By 1968, Pakistan was self-sufficient in food production. India joined it in that status in 1974.
Because of his efforts, Borlaug was awarded the 1970 Nobel Peace Prize.
Eventually, however, a backlash developed. In the 1980s, environmental groups began pressuring foundations and the World Bank to stop funding shipments of fertilizer to developing countries, particularly in Africa. Critics contended that the inorganic fertilizers used caused massive pollution; they argued in favor of "sustainable" agriculture using "natural" fertilizers like cow manure.
Borlaug was indignant. Using manure would require a massive expansion of the lands required for grazing the cattle and consume much of the extra grain that would be produced. At best, he said, such efforts could support no more than 4 billion people worldwide, well under the nearly 7 billion now inhabiting the planet.
"Some of the environmental lobbyists of the Western nations are the salt of the Earth, but many of them are elitists," he told the Atlantic Monthly magazine. "They've never experienced the physical sensation of hunger. They do their lobbying from comfortable office suites in Washington or Brussels. If they lived just one month amid the misery of the developing world, as I have for 50 years, they'd be crying out for tractors and fertilizer and irrigation canals and be outraged that fashionable elitists back home were trying to deny them these things."
Borlaug formally retired from the International Wheat and Maize Project in 1979, becoming a professor at Texas A&M University. But in 1984, he got a call from Japanese industrialist Ryoichi Sasakawa, who offered Borlaug funding for five years of work to aid agriculture in Africa.
Speaking through an interpreter, Borlaug said, "I'm 71. I'm too old to start again." Sasakawa called back the next morning and said, "I'm 15 years older than you, so I guess we should have started yesterday. Let's start tomorrow."
Borlaug later said: "I assumed we'd do a few years of research first, but after I saw the terrible circumstances there, I said, 'Let's just start growing.' " He soon had projects running in several countries, including Benin, Ethiopia, Ghana, Nigeria, Sudan and Tanzania.
But progress has been much slower in Africa than in Asia, principally because -- unlike in the Asian subcontinent -- the region lacked the infrastructure of roads and irrigation systems necessary to support high-intensity agriculture. Armed conflicts have also impeded the work, and starvation remains widespread.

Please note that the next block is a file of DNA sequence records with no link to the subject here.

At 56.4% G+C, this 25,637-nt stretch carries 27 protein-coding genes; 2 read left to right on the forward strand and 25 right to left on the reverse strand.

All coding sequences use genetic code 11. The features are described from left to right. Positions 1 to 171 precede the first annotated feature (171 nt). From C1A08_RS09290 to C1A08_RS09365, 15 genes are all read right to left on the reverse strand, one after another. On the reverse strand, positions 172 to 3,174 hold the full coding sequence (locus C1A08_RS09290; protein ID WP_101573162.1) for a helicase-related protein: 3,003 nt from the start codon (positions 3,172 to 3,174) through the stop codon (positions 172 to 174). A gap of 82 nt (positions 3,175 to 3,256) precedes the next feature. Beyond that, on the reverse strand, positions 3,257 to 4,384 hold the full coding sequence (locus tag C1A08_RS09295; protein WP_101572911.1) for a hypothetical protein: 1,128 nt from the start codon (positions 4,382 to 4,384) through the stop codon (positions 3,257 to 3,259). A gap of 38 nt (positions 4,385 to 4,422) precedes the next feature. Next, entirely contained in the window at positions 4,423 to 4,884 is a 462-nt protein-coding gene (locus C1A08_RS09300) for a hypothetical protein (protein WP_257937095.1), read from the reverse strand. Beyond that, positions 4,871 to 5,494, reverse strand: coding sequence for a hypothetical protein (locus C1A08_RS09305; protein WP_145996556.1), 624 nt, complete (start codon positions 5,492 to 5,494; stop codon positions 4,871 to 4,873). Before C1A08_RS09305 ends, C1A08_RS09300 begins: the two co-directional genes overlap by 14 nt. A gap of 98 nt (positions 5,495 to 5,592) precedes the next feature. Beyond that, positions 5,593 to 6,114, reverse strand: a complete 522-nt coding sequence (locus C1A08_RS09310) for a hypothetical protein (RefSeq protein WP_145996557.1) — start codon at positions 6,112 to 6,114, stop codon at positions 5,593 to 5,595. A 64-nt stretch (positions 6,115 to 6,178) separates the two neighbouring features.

Meanwhile, the world is facing a new threat, a virulent strain of black stem rust called Ug99, first discovered in Uganda in 1999, that attacks the resistant strains of grain. It has subsequently been found in Yemen and Sudan and, because rust spores are carried by the jet stream, is likely to reach crops around the world.
Norman Ernest Borlaug was born March 25, 1914, on a farm near Cresco, Iowa, in a portion of the state called "little Norway" because so many of its residents were immigrants from that country. His education began in a one-room schoolhouse.
According to his friend Kenneth M. Quinn, president of the World Food Prize Foundation, Borlaug developed a dogged tenacity from participating in his high school wrestling program -- a tenacity that propelled him to the top of the intercollegiate wrestling world and election to the Iowa Wrestling Hall of Fame.
After graduating from high school in the depths of the Depression, he worked for 50 cents a day as a farmhand to earn enough money to enroll at the University of Minnesota. He put himself through school working in a coffee shop, parking cars and serving meals in a sorority house. In the summers, he worked for the U.S. Forest Service.
He had planned to join the Forest Service upon receiving his degree in forestry in 1937, but shortly before that could happen he received a letter from his supervisor saying a shortage of funds precluded him from starting for at least six months.
Coincidentally, he attended a lecture on wheat rust by plant pathologist Elvin Charles Stakman and was so impressed that he enrolled in the graduate program to work with Stakman, receiving his doctorate in plant pathology from Minnesota in 1942.
Along with his wife, the former Margaret G. Gibson, Borlaug is survived by daughter Jeanie Borlaug Laube, son William Gibson Borlaug, five grandchildren and six great-grandchildren.
The family asked that instead of flowers, donations be sent to the Borlaug International Scholars Fund. Plans for a memorial service at Texas A&M were pending.